British Weapons

British Hobnailed Trench Club with Lead Band

British Hobnailed Trench Club with Lead Band
Unit Price: 1,40 EUR
(incl. 19,00% VAT. and plus Shipping costs)
Weight: 3,00 g

IS47 - British Trench Club 1IS47 - British Trench Club 2IS49 - French Adrian Helmet Artillerie Speciale - 3

British Hobnailed Trench Club / Mace with Lead Band / Britische Holzgrabenkeule mit Nägeln und Bleiband

  • Scale / Maßstab: 1:16
  • Material: Resin
  • Parts / Teile: 1
  • Code: IS47

Contents / Inhalte:

  • British Hobnailed Trench Club with Lead Band / Britische Holzgrabenkeule mit Nägeln und Bleiband

Single Lewis Machine Gun

Single Lewis Machine Gun
Unit Price: 8,65 EUR
(incl. 19,00% VAT. and plus Shipping costs)
Weight: 8,00 g

059056063067081070072083

Single Lewis Machine Gun / Bt. Lewis Maschinengewehr (Tellergewehr)

  • Scale / Maßstab: 1:16
  • Material: Resin
  • Parts / Teile: 8
  • Infosheet / Infoblatt: English
  • Code: IS20

Contents / Inhalte:

  • Lewis Machine Gun (2 Parts) / Lewis Maschinengewehr  (2 Teile)
  • Bipod / Zweibein
  • 2 x Drum Magazines / 2 x Trommelmagazinen
  • 16 x Empty Cartridges / 16 x Leere Patronen

Lewis Gun: Originally designed by Samuel MacLean and then redesigned by Colonel Isaac Newton Lewis of the United States Coast Artillery. In 1913, after having the gun rejected by the US Army, Colonel Lewis set up production in a factory in Liege, Belgium. Before the Germans overran Belgium in 1914 the production was transferred to the Birmingham Small Arms Company in England. As both sides settled down to mainly four years of static trench warfare, a need for a light machine gun in the British Army became apparent. When introduced it was a welcomed addition to the infantryman’s firepower, even with its complex design and numerous different types of stoppages. The rotating magazine held 47 .303-inch rounds in two layers. When being carried on the shoulder the magazine was normally removed to allow the gun to sit more comfortably, closer to the centre of the body. The Germans used captured Lewis guns extensively, equipping infantry, Stormtrooper, MG Units and parts of their Musketen battalions – replacing the Danish Madsens. The guns were re-chambered to take the German 7.92 mm round and unofficially called Tellergewehr or plate rifle. Many German Units retained their Lewis guns, even after the introduction of Germany’s first light machine gun, the Maschinengewehr 08/15, which was somewhat cumbersome and noticeably heavier (17.7 Kg. to 12.25 Kg.). Colour: the wooden stock and pistol grips are of a dark wood. All other parts are a dark gun- metal.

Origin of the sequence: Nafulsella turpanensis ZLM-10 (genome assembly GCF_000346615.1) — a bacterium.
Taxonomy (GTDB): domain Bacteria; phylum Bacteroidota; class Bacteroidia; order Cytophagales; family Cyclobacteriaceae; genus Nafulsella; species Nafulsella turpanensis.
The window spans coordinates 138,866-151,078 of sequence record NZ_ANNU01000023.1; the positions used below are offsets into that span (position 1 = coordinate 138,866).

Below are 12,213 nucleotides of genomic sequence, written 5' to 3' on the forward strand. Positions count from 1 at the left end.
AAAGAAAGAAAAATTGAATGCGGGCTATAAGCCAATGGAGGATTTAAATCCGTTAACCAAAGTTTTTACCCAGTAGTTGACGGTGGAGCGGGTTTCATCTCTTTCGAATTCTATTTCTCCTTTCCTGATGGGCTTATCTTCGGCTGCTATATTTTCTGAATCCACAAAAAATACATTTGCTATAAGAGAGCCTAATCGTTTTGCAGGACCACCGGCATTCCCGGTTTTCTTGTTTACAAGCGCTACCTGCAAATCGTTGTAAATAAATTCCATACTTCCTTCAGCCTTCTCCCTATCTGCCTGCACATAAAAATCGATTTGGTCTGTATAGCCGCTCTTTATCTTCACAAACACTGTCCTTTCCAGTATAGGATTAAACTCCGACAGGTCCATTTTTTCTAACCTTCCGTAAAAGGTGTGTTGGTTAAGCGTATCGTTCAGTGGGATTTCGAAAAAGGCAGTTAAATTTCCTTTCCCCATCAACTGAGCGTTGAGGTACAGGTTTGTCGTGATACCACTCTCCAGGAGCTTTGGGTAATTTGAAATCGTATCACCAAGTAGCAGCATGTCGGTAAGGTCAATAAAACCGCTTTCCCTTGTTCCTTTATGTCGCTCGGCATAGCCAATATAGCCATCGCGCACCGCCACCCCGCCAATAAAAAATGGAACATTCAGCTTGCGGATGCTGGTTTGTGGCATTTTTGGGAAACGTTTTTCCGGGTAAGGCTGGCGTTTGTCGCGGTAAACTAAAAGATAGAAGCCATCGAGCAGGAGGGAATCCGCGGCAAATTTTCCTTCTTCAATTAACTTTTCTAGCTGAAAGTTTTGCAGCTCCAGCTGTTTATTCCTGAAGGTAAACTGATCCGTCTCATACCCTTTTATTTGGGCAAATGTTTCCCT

Note: it is possible to hollow out the space between the rear sight and mount, as well as inside the forward sling attachment (under the barrel). The bipod legs should be fixed with the `spade´ like slats facing outwards away from the barrel and with the small wing nuts underneath. The magazine should / can rotate when placed on the gun.

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